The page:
Commonly available materials that could replace polishing compounds?

Discussion in 'Maintenance, Tinkering & Embellishment' started by Giorgos, Apr 13, 2011.

  1. Giorgos


    Apr 4, 2011
    hi everyone,
    I only found out about this forum recently and its amazing. thanks to all of you for the most valuable information and sound advice available to a newbie like me. I just bought an F1 ivory micarta knife and it made me crazy.
    One question though....Are there any other materials, commonly available, like talc or whatever, that I could use for stroping, since in my country I can't find a place selling this god damn green and black and rainbow color compound??????? Same goes for the rouge used in jewelery. In the place I live atm, there is no jewelery available in a 100km radius.
    I only have an old leather belt at the moment, which I made into a bench-strop. I try to do my best but its not as sharp as it was out of the box.
    Please don't reply "why don't you order it online?" I would if I could :)
    thnx guys, keep it up!
  2. Many commonly available polishing pastes can be used (Flitz, Simichrome, etc.). I've really grown to like Simichrome, personally. Don't know what stores are available to you, but look for metal polishing pastes at grocery stores, or 'big box' stores like Walmart. Look for polishes made for harder metals (stainless steel) in particular. Polishes made exclusively for precious metals (gold, silver, etc.) might be a little too 'soft' for hardened steel. Many swear by polishes used for aluminum wheels & metal trim on cars (Mother's Mag Polish, for example). Look for that at auto parts stores, auto refinishing supply outlets, etc.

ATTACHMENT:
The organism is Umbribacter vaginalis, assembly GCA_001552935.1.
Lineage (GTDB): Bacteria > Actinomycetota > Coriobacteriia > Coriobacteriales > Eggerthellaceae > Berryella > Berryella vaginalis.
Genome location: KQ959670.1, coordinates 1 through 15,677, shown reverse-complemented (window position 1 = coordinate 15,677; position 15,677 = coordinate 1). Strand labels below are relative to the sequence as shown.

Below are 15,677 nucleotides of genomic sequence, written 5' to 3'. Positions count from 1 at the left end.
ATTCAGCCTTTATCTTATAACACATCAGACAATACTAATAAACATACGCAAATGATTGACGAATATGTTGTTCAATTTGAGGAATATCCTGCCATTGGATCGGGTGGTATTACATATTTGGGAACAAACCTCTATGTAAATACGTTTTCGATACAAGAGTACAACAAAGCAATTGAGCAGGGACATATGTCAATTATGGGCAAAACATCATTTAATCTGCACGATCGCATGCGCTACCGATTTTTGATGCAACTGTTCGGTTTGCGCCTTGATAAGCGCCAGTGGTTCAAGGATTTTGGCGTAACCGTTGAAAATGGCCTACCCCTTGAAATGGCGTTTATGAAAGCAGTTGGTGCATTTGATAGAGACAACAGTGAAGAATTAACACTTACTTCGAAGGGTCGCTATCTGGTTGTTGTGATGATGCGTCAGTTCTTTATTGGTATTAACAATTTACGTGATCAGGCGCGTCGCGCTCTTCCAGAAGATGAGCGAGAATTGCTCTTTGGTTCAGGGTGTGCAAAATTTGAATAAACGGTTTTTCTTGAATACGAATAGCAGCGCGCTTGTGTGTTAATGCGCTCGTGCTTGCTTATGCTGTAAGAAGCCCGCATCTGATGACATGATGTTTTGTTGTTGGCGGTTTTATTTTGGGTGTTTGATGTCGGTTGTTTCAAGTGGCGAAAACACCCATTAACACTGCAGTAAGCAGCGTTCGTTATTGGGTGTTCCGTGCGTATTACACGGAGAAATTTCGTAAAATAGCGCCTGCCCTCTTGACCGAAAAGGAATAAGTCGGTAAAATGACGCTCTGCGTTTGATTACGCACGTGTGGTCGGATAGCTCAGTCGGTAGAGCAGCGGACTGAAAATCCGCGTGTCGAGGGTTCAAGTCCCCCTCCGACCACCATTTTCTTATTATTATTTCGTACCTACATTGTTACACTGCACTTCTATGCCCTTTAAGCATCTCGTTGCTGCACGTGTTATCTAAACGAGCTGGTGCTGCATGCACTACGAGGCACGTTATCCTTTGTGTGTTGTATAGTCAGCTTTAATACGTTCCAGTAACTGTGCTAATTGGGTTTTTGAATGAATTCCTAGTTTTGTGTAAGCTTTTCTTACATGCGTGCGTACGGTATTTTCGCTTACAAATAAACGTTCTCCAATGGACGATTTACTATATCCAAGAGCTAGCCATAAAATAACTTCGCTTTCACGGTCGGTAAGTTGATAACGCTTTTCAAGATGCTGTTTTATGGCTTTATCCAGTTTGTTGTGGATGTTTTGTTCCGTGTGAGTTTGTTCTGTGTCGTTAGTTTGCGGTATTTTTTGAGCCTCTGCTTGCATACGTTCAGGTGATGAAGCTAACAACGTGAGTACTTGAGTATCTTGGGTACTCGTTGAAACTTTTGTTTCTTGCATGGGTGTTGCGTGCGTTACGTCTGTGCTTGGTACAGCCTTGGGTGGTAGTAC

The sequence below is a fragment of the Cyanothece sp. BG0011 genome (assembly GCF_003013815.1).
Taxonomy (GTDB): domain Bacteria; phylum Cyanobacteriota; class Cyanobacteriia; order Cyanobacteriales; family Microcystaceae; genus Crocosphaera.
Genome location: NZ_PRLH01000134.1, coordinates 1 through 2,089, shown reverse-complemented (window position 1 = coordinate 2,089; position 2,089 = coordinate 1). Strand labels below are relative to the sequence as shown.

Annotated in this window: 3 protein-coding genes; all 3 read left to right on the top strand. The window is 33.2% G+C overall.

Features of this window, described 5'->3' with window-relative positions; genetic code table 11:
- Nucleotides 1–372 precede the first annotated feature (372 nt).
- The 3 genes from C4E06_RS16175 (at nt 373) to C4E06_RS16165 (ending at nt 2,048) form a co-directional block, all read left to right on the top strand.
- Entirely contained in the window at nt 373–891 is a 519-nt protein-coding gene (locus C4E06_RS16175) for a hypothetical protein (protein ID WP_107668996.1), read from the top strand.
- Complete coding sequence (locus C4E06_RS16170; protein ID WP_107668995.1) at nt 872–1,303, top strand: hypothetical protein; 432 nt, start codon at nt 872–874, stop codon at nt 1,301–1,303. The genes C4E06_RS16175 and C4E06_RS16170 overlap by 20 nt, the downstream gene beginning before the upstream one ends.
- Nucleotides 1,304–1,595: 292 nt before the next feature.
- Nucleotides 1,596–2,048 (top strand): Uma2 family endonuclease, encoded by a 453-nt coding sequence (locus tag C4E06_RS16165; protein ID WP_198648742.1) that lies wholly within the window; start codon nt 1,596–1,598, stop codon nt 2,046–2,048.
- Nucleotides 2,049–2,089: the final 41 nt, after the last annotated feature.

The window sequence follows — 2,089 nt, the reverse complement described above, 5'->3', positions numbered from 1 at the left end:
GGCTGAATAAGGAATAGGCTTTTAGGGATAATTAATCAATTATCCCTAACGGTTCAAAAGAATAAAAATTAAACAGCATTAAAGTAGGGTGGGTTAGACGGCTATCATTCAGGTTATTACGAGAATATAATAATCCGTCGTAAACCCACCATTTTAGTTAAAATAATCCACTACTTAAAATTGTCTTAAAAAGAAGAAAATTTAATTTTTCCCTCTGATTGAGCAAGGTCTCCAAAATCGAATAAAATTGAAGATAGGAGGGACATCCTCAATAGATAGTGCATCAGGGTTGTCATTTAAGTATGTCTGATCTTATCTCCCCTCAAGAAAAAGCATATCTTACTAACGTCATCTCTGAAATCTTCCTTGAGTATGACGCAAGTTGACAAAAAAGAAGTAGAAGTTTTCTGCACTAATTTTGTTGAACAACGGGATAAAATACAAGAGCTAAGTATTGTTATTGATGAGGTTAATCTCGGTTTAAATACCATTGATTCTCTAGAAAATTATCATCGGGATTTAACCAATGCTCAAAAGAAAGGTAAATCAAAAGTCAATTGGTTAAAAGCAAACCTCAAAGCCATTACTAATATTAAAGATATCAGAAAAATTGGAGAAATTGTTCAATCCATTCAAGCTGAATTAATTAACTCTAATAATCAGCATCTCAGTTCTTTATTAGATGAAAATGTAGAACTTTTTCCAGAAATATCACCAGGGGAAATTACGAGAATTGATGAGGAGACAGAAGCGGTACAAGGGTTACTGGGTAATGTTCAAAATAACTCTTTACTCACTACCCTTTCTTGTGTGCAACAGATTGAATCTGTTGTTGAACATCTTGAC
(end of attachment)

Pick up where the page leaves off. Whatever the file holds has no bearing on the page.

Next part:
Woodworking shops should carry compounds used for sharpening chisels & such.

    Home supply centers, hardware stores, etc., should carry at least some compounds for bench buffers/grinders. These would normally include the black and white compounds, at least. Some might also carry the green compound.

    Rubbing/buffing compounds used for auto finishing can also be used as stropping compound. Look for those anywhere you'd find car wash/wax supplies.
    Last edited: Apr 13, 2011
  3. Giorgos


    Apr 4, 2011
    thank you very much David. This is the kind of help I wished for. I have thought of using polishing auto products but I was somehow afraid of what it will do to the blade.
    Thnx a lot ;)
  4. thebrain


    Dec 12, 2007
    I have used "Chrome polish" it is sold in automotive stores and the automotive section of department stores it is used for car rims. The chrome polish works pretty well but it comes in a thick liquid form and I just left some of it outside in a shallow dish and let it dry and then crushed up the powdery stuff it turns into and rubbed that into my strop,it worked pretty well ,much better than a plain leather strop.I hope this helps .Also "Brasso" and other common polishing liquids and paste will work they are just not as aggressive.